271
00:14:48,840 --> 00:14:50,940
And I had a little
formula for the
272
00:14:50,940 --> 00:14:52,990
derivative of f of x squared.
273
00:14:52,990 --> 00:14:57,620
So the derivative of this
is 2 times the thing
274
00:14:57,620 --> 00:14:59,280
to one lower power--
275
00:14:59,280 --> 00:15:02,820
square root of x just
to the first power--
276
00:15:02,820 --> 00:15:07,260
times the derivative of what's
inside, if you allow me to use
277
00:15:07,260 --> 00:15:08,210
those words.
278
00:15:08,210 --> 00:15:10,360
It's this, df dx.
279
00:15:10,360 --> 00:15:13,630
And that's of course what I
actually wanted, the square
280
00:15:13,630 --> 00:15:14,880
root of x, dx.
281
00:15:14,880 --> 00:15:22,020
282
00:15:22,020 --> 00:15:24,310
This lecture is not going
to have too many more
283
00:15:24,310 --> 00:15:29,230
calculations, but this
is a good one to see.
284
00:15:29,230 --> 00:15:31,120
That's clear.
285
00:15:31,120 --> 00:15:32,990
I take the derivative
of both sides.
286
00:15:32,990 --> 00:15:34,040
That's clear.
287
00:15:34,040 --> 00:15:35,860
This is the 2 square
root of x.
288
00:15:35,860 --> 00:15:40,780
And now I've got what I want,
as soon as I move these over
289
00:15:40,780 --> 00:15:41,720
to the other side.
290
00:15:41,720 --> 00:15:43,710
So I divide by that.
291
00:15:43,710 --> 00:15:48,270
Can I now just do that with an
eraser, or maybe just X it
292
00:15:48,270 --> 00:15:50,130
out, and put it here.
293
00:15:50,130 --> 00:15:53,920
1 over 2 square root of x.
294
00:15:53,920 --> 00:15:56,410
Am I seeing what I want
for the derivative of
295
00:15:56,410 --> 00:15:57,560
square root of x?
296
00:15:57,560 --> 00:15:59,910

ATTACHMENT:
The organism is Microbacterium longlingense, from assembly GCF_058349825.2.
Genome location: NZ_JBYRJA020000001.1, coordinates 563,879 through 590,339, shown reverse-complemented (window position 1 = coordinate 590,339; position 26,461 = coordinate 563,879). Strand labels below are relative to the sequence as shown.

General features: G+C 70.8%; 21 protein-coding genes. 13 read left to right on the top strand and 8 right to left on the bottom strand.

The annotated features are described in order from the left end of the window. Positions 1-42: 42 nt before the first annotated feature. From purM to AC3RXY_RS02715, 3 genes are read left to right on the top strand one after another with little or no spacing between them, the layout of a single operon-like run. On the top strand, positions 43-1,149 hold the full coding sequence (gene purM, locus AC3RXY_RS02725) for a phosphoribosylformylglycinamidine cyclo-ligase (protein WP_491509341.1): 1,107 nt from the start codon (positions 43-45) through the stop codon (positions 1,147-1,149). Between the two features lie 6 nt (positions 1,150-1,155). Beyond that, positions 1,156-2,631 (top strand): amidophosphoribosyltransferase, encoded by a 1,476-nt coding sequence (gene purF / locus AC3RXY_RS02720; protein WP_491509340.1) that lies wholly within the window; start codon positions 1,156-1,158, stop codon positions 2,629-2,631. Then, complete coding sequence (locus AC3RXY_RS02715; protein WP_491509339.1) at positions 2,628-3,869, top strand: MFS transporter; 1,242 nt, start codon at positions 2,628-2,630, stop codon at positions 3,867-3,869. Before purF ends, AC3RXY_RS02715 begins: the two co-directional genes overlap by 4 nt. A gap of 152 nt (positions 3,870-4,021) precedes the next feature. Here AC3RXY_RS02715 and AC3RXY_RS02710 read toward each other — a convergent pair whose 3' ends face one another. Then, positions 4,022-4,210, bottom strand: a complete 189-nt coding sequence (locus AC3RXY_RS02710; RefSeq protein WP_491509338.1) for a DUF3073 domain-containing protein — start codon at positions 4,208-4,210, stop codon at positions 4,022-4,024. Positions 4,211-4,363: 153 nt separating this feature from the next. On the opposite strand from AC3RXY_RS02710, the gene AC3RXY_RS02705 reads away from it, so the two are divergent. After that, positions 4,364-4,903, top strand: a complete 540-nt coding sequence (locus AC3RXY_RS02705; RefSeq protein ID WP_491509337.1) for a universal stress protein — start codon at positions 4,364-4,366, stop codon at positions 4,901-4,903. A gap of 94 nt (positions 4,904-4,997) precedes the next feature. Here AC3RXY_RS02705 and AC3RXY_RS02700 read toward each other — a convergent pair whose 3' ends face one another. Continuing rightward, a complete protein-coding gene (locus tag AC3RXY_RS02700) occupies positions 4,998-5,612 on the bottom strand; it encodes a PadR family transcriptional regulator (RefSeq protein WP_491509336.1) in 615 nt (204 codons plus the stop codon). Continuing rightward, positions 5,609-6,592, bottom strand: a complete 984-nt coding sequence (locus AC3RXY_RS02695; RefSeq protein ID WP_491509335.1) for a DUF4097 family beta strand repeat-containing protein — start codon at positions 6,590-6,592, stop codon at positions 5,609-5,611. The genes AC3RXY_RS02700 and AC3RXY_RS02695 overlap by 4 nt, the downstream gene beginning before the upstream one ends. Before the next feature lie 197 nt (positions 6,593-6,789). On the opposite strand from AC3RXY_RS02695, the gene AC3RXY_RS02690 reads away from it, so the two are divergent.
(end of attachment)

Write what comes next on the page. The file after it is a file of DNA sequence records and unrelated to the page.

I hope so.
297
00:15:59,910 --> 00:16:02,720
I'm certainly seeing the 1/2.
298
00:16:02,720 --> 00:16:04,490
So the 1/2--
299
00:16:04,490 --> 00:16:05,290
that's the n.
300
00:16:05,290 --> 00:16:06,980
It's supposed to show up here.
301
00:16:06,980 --> 00:16:09,380
And then what do I
look for here?
302
00:16:09,380 --> 00:16:13,770
One lower power than 1/2,
which will be x
303
00:16:13,770 --> 00:16:16,050
to the minus 1/2.
304
00:16:16,050 --> 00:16:17,290
And is that what I have?
305
00:16:17,290 --> 00:16:19,520
Yes.
306
00:16:19,520 --> 00:16:20,970
You see the 1/2.
307
00:16:20,970 --> 00:16:24,820
And that square root of x,
that's x to the 1/2, but it's
308
00:16:24,820 --> 00:16:26,410
down in the denominator.
309
00:16:26,410 --> 00:16:30,030
And things in the
denominator--
310
00:16:30,030 --> 00:16:35,150
the exponent for those,
there's a minus sign.
311
00:16:35,150 --> 00:16:36,620
We'll come back to that.
312
00:16:36,620 --> 00:16:40,490
That's a crucial fact, going
back to algebra.
313
00:16:40,490 --> 00:16:45,970
But, you know, calculus is
now using all that--
314
00:16:45,970 --> 00:16:48,230
I won't say stuff.
315
00:16:48,230 --> 00:16:53,710
All those good things
that we learned in
316
00:16:53,710 --> 00:16:57,410
algebra, like exponents.
317
00:16:57,410 --> 00:17:00,980
So that was a good example.
318
00:17:00,980 --> 00:17:03,670
OK.
319
00:17:03,670 --> 00:17:08,560
So my pattern held
for n equals 1/2.
320
00:17:08,560 --> 00:17:15,710
And maybe I'll just say that
it also would hold for cube
321
00:17:15,710 --> 00:17:23,660
roots, and any root,
and other powers.
322
00:17:23,660 --> 00:17:26,089
In other words, I get
this formula.
323
00:17:26,089 --> 00:17:31,610
This is the handy formula that
we're trying to get.
324
00:17:31,610 --> 00:17:38,150
We got it very directly for
positive whole numbers.
325
00:17:38,150 --> 00:17:44,250
Now I'm getting it for
n equals 1 over any--
326
00:17:44,250 --> 00:17:47,510
now I'm getting it for capital